Have you ever wondered what the month of August has to do with dogs?
Back in the Greek and Roman times they believed the days between July 24 and August 24 were dangerous and evil. They feared the sea would boil, wine would sour, and dogs would go mad. Over the centuries this malevolent period was extended from July 6th to September 5th. Here in Florida, we could extend that date well into October.
The brightest start in the Northern Hemisphere is Sirius, the Dog Star, which is part of the constellation Canis Major. Back somewhere in the BC dates, this star was seen to rise just before the sun. Thousands of years later, ( due to the tilt of the earth and the pull of the moon and sun on the earth), the dog star no longer rises before the sun. Now another star rises near the same time as the sun. It is of the constellation Cygnus which is a swan. Maybe we should change the name to The Swan Days of Summer.
Dog days of summer do convey images of lazy dogs lying on the porch too hot to move. It is true dogs do not cool easily. Unlike a horse, dogs do not have many sweat glands, therefore they must regulate their temperature through panting. The most effective sweat glands are in the pads of their paws where there is no hair to stop the cooling process from working. Allowing your dog to put his feet in the water along with getting a cool drink will help him from overheating. Speaking of pads, remember you most likely have shoes on when you take your dog for a walk, they do not. Place your hand on the pavement for 5 seconds. If your hand is not burning then your pup is probably okay, if not walk him in the grass.
Now how about us humans. Even our toughest Floridians are subject to heat distress. If you are an outside person or have a “hot job”, it takes about 10 to 14 days to acclimatized to the intense July/August heat. Acclimatized happens when you start sweating sooner, therefore increasing your loss of body fluid. Increasing your water is paramount and make sure it is not just water you are putting back into your system but electrolytes too.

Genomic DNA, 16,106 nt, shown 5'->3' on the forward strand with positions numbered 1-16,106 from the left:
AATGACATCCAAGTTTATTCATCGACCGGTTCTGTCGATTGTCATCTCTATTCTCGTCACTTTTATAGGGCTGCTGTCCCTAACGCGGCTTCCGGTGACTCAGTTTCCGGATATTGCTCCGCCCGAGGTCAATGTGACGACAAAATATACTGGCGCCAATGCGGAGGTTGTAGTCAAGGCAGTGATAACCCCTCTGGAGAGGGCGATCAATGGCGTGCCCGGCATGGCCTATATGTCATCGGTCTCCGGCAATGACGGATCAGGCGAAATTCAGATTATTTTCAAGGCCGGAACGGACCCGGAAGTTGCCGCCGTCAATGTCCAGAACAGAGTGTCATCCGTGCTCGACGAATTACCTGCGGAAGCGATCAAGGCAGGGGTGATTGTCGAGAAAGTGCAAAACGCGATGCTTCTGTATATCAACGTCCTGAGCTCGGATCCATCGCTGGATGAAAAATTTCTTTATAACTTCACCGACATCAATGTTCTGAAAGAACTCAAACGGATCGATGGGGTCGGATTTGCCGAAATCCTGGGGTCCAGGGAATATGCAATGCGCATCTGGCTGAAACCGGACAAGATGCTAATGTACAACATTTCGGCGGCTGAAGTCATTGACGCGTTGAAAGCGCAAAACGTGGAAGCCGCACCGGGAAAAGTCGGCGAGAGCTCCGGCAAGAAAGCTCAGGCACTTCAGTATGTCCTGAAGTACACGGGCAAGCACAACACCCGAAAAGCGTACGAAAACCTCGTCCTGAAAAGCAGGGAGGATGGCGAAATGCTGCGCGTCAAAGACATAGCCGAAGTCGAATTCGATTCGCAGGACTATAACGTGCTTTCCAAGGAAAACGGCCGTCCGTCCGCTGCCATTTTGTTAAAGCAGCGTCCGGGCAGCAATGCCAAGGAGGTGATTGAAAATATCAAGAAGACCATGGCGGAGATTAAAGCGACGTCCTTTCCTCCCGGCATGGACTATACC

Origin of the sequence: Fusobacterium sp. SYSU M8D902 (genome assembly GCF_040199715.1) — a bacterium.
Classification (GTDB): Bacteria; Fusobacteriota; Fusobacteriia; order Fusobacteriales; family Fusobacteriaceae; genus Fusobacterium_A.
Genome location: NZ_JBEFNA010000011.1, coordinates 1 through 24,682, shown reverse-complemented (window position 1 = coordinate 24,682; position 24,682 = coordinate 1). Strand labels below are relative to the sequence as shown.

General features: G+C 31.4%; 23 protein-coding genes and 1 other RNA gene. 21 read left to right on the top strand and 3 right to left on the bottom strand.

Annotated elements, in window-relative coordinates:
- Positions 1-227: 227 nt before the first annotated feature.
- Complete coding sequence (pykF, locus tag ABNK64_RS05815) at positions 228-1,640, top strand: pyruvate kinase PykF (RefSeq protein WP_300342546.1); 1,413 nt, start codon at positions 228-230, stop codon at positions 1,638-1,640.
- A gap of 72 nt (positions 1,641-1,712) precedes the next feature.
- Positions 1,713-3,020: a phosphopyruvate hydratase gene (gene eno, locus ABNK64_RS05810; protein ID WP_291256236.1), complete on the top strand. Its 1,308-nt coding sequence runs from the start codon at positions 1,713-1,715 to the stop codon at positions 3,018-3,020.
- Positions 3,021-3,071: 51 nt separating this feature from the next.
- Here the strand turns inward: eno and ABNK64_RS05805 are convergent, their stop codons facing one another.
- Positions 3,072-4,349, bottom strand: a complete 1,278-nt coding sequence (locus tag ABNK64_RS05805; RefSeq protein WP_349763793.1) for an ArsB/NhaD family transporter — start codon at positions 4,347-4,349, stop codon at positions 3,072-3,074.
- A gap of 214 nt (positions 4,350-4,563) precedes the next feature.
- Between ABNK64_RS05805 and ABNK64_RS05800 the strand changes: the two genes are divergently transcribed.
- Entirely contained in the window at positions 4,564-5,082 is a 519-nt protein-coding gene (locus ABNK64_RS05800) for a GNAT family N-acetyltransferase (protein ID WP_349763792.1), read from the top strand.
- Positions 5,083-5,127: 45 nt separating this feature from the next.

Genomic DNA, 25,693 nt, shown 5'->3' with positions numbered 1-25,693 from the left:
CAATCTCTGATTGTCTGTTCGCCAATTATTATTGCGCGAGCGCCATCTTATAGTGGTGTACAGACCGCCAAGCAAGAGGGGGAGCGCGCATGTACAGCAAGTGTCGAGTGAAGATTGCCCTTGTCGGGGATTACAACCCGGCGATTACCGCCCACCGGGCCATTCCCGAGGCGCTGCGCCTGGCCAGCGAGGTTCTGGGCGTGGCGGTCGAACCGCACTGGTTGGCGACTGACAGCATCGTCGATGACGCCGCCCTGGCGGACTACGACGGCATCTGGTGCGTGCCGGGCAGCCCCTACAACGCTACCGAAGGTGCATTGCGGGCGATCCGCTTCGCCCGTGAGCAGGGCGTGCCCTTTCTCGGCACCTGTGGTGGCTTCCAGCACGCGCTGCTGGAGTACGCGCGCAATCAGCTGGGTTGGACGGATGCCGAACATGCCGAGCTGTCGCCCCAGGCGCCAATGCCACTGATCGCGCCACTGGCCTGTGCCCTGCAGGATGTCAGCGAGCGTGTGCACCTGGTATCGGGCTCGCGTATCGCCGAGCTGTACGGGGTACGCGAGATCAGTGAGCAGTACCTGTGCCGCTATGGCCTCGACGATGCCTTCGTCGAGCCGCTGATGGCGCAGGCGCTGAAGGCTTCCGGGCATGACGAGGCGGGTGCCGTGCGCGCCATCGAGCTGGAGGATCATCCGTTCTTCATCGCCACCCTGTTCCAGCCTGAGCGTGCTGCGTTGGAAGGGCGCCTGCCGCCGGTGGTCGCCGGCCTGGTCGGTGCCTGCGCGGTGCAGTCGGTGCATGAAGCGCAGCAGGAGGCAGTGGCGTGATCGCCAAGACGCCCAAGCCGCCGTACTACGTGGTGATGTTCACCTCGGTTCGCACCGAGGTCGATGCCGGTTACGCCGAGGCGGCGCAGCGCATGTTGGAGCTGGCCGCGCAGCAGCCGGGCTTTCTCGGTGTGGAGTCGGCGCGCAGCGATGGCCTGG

Living in tropical Florida means a lot of humidity on top of high temperatures. Look at this chart to determine the heat index. Finding yourself in the danger zone could happen quite easily. Here are some things to help prevent heat illness.
- Check your urine, if it is dark, you are in danger of being overheated. Clear is best.
- The heat index is calculated by temperatures checked in the shade. If you are working in the sun, add another 15 degrees to the temperature. This will significantly change your heat index and put you in a higher category of danger.
- Pre-hydrate. Stay away from caffeine and alcohol. These drinks tend to make you urinate more, therefore losing too much of your body fluids. Before you go out to work or exercise drink water. Once you are thirsty it could be too late. Drink before you sweat is key.
- Cover your skin with loose clothing and wear a hat, along with polarized sunglasses.
- The hours between 12:00 to 3:00 pm, when the sun is directly overhead, can potentially be the hottest part of the day.
Stay well and healthy, our beautiful Florida winter weather is just around the corner.
Thank you for reading and enjoy,
The KCA board of directors